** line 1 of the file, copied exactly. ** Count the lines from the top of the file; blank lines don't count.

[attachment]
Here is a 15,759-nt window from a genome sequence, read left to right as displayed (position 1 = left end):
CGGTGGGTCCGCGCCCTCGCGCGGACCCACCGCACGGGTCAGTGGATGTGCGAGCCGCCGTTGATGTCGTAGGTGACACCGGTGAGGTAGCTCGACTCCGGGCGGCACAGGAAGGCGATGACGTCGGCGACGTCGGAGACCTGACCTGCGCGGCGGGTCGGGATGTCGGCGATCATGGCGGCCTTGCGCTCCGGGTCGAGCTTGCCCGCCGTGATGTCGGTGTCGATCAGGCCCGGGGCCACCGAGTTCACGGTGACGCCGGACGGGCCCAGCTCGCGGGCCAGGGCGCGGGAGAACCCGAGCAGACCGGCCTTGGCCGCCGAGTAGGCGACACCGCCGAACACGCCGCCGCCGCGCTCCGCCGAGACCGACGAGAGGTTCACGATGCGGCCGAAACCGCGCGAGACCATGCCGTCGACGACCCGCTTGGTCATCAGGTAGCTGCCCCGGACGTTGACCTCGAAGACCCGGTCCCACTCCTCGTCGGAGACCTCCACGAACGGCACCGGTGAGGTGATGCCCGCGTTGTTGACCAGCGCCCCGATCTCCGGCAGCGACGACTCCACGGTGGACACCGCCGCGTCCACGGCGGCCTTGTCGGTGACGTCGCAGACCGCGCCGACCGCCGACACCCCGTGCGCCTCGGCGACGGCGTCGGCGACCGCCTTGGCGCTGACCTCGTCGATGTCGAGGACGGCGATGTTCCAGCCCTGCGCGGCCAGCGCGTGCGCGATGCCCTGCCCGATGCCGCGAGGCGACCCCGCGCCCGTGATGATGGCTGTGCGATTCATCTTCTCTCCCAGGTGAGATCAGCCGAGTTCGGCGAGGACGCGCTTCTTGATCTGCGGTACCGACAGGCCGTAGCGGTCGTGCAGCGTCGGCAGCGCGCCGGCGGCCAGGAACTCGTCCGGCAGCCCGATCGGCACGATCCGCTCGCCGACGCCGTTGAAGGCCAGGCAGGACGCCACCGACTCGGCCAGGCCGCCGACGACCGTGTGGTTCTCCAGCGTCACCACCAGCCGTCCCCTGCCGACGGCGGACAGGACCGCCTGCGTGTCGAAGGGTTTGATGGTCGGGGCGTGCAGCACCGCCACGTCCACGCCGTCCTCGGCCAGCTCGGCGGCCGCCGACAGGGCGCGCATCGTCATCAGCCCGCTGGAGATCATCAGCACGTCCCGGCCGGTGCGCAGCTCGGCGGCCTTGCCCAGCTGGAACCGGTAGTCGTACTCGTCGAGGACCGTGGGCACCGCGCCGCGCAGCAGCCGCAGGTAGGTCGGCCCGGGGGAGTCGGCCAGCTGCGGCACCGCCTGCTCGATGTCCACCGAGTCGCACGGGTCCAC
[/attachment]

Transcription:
Here is a 15,759-nt window from a genome sequence, read left to right as displayed (position 1 = left end):